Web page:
Our students use the web every day -- shouldn't we expect them to do better at interpreting what they read there? Perhaps … but not necessarily. Often, stereotypes about kids and technology can get in the way of what's at stake in today's complex media landscape. Sure, our students probably joined Snapchat faster than we could say "Face Swap," but that doesn't mean they're any better off at interpreting what they see in the news and on the web.
As teachers, we've probably seen students use questionable sources in our own classrooms, and a recent study from the Stanford History Education Group confirms it: Students today are generally pretty bad at evaluating the news and other information they see online. Now more than ever, our students need our help. And a big part of this is learning how to fact-check what they see on the web.
The web can also be our students' best tool in the fight against falsehood.
In a lot of ways, the web is a fountain of misinformation. But the web also can be our students' best tool in the fight against falsehood. An important first step is giving students trusted resources they can use to verify, or debunk, the information they find. Even one fact-checking activity could be an important first step toward empowering students to start seeing the web from a fact-checker's point of view.
Here's a list of fact-checking resources you and your students can use in becoming better web detectives:
(Download a student-friendly version here.)
A project of the Annenberg Public Policy Center at the University of Pennsylvania, this nonpartisan, nonprofit organization states that it "aims to reduce the level of deception and confusion in U.S. politics." The entries here cover TV ads, debates, speeches, interviews, and news releases. Science teachers take note: The site includes a feature called "SciCheck," focusing on false and misleading scientific claims used for political influence. Beyond individual entries, there also are articles and videos that teachers might find helpful.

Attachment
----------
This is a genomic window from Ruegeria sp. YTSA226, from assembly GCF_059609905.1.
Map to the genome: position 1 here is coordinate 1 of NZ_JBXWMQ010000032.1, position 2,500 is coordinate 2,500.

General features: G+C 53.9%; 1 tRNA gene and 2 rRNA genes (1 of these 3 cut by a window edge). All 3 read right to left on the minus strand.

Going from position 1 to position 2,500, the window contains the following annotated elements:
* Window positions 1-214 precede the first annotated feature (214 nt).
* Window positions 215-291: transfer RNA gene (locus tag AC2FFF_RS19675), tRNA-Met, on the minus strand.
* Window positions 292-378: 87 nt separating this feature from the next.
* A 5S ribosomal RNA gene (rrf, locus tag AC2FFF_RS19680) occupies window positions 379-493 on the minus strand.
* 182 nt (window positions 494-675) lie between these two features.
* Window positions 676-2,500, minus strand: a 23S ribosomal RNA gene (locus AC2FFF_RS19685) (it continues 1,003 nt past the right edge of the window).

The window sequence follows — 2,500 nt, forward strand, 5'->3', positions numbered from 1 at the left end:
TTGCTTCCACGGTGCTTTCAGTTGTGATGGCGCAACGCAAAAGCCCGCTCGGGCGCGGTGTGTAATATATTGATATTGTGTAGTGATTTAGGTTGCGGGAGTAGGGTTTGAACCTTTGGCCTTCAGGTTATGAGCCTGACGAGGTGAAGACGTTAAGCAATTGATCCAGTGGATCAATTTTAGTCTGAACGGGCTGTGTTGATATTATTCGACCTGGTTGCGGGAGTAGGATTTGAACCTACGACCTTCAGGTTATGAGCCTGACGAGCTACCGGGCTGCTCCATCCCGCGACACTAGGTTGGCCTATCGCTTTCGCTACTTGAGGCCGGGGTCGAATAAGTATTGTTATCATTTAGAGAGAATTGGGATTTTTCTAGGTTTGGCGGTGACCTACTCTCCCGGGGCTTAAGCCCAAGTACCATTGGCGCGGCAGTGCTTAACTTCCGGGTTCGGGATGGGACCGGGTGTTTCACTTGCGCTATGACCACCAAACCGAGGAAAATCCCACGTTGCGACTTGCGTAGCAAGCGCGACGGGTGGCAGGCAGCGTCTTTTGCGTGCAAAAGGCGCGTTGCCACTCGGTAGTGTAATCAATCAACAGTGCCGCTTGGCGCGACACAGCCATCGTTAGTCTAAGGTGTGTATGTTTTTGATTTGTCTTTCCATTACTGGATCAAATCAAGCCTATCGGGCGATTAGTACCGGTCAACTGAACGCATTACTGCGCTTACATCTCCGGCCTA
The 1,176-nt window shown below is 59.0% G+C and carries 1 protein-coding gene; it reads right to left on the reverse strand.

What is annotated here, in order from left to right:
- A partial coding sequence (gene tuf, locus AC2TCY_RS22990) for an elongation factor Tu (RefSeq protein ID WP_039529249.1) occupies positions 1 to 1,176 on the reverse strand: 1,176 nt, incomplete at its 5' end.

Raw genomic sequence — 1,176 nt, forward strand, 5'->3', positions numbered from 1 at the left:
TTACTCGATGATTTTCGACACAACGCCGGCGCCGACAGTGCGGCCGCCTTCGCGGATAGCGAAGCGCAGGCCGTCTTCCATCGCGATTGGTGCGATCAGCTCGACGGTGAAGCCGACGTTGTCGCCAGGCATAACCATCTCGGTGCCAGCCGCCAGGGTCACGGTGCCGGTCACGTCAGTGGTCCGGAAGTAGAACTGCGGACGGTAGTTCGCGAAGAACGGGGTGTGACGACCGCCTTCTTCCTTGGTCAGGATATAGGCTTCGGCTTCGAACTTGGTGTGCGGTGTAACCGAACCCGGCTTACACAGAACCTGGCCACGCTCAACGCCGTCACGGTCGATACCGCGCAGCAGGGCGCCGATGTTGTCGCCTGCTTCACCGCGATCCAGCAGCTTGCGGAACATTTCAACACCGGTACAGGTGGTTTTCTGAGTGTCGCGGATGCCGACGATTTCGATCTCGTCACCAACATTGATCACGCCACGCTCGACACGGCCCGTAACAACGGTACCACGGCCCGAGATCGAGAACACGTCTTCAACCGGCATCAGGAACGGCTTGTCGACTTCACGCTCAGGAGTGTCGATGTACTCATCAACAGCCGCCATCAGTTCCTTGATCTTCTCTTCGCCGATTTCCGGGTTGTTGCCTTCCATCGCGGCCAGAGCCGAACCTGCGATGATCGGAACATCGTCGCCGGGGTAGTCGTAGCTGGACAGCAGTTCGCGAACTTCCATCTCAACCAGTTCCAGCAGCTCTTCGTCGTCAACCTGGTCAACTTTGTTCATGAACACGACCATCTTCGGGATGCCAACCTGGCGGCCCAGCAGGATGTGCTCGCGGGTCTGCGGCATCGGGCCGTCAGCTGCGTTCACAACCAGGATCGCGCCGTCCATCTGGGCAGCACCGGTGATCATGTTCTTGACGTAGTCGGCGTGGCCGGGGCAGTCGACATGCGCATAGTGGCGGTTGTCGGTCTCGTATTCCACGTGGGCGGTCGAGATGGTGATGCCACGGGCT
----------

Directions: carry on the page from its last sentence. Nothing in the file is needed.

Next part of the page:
From the independent Tampa Bay Times, this site tracks who's telling the truth -- and who isn't -- in American politics. Updated daily, the site's entries fact-check statements made by elected officials, candidates, and pundits. Entries are rated on a scale ranging from "True" to "Pants on Fire" and include links to relevant sources to support each rating. Overall, the site's content is written for adult readers, and students may need teachers' help with context and direction.
This popular online resource is all about internet rumors. Fact-checked entries include everything from so-called urban legends all the way to politics and news stories. Teachers should know: There's a lot here, covering a variety of topics -- some of it potentially iffy for younger kids. It's a great resource for older students -- if you can keep them from getting distracted.
OpenSecrets.org is a nonpartisan organization that tracks the influence of money in U.S. politics. On the site, users can find informative tutorials on topics such as the basics of campaign finance -- not to mention the site's regularly updated data reports and analysis on where money has been spent in the American political system. While potentially useful for fact-finding, the site is clearly intended for more advanced adult readers and best left for older students and sophisticated readers.
This one isn't actually a fact-checking site. Instead, it's a tool you can use yourself to fact-check things you find online. Like an internet time machine, the site lets you see how a website looked, and what it said, at different points in the past. Want to see Google's home page from 1998? Yep, it's here. Want to see the New York Times' home page on just about any day since 1996? You can. While you won't find everything here, there's still a lot for students to discover. Just beware; the site can be a bit of a rabbit hole -- it's easy to get lost or distracted.
Want to take your students' knowledge of fact-checking a step further? Engage them in discussions around why these sites and organizations are seen as trusted (and why others might not be trusted as much). Together, look into how each site is funded, who manages it, and how it describes its own fact-checking process.